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EÜ: So we have all of that and more coming up on Xero Gravity, right after this.

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EÜ: Nick Pasquarosa, thanks for joining us on Xero Gravity!

NP: Elizabeth, pleasure to be here today. Thank you so much for having me.

EÜ: So tell us a bit more about how you like to spend your time outside of the office?

NP: Sure, so when I’m not at Bookkeeper360, I really enjoy travelling. I’m definitely a foodie, I’m always eating — I can’t put food down. As of 2016 I’ve made a personal commitment to be more dedicated to my health and my fitness. I’ve been hanging at the gym a lot after the office and I’ve picked up a lot of books. I’m doing a lot of reading and I’m using the Kindle. I love it.

EÜ: That’s an inspiring list of extracurricular activities. So, I understand that you fell into finance and accounting when you got your first job at 16. So tell us more about that?

NP: Sure, so growing up I was always surrounded by small businesses. My mother was an entrepreneur. She worked in the textiles industry, so I always helped her manage her small business, and helping her from the financial and the accounting/technology aspect of her business. When I was 16 I applied for a job on Craigslist as a financial adviser, being their assistant, and it really was technology that landed me the job. My ability to work on computers and understanding of software, that’s what initially got me in the seat with the position and since then, I’ve kind of been in love with the finance and accounting industry.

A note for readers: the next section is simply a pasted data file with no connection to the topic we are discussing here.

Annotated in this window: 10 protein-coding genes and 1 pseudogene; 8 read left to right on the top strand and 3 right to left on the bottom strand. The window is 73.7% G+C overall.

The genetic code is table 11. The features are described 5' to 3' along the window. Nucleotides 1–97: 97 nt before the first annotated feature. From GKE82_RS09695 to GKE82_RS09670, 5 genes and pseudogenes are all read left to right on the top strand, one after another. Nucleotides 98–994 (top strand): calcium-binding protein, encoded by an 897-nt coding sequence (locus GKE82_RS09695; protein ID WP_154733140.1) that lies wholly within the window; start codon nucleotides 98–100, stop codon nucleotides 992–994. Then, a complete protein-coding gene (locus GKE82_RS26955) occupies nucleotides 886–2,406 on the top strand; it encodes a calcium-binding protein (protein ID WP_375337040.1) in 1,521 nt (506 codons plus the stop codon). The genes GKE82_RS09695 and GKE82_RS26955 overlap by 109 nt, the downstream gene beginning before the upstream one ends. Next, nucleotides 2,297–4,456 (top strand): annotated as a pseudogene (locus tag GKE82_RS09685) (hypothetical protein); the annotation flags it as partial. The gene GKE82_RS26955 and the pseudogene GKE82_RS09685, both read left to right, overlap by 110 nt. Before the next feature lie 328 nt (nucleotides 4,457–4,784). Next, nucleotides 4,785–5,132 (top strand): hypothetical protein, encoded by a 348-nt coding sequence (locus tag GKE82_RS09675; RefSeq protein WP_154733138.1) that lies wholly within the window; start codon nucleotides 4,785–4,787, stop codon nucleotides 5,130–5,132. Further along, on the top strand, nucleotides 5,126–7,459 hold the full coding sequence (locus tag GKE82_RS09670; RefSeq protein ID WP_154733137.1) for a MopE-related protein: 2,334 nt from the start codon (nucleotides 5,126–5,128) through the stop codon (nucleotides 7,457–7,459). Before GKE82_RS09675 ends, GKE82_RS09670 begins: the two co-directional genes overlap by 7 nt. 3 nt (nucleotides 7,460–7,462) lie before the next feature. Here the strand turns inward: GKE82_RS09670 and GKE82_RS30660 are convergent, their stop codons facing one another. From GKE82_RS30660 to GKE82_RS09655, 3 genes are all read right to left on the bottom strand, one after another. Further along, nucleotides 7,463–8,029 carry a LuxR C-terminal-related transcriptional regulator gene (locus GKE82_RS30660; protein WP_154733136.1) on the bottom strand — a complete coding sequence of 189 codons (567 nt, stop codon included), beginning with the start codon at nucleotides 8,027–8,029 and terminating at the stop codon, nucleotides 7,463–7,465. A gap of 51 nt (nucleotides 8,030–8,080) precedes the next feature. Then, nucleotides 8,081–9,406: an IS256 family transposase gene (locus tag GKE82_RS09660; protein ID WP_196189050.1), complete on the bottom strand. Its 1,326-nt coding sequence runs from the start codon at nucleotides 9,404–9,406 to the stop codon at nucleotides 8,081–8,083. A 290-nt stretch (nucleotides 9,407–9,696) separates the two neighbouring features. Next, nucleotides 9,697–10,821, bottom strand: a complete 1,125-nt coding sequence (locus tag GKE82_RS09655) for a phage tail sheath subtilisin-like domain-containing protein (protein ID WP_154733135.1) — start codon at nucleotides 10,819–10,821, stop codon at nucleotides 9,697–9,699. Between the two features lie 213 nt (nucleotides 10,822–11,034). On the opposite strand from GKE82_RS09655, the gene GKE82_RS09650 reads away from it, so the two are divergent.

EÜ: How was it working with your mom back before you got into that? Did she help you learn the finances or was that something that you just naturally had?

NP: So I took college accounting back in high school, and helping my mom was more of the creativity and the design person in the business. And what I helped my mom do is understand the business aspect, the corporation, the way to do the P&L, the balance sheets and so forth. So what I helped my mom do is understanding our pricing model, I helped her understand her margins. So I really put together you know, the full entree of what she needed to run her small business.

EÜ: So Nick, you are such a go-getter and you have such diverse interests. Not only that, you’re running a business full time while also studying for your master’s degree. So what’s your secret to being the ultimate multi-tasker?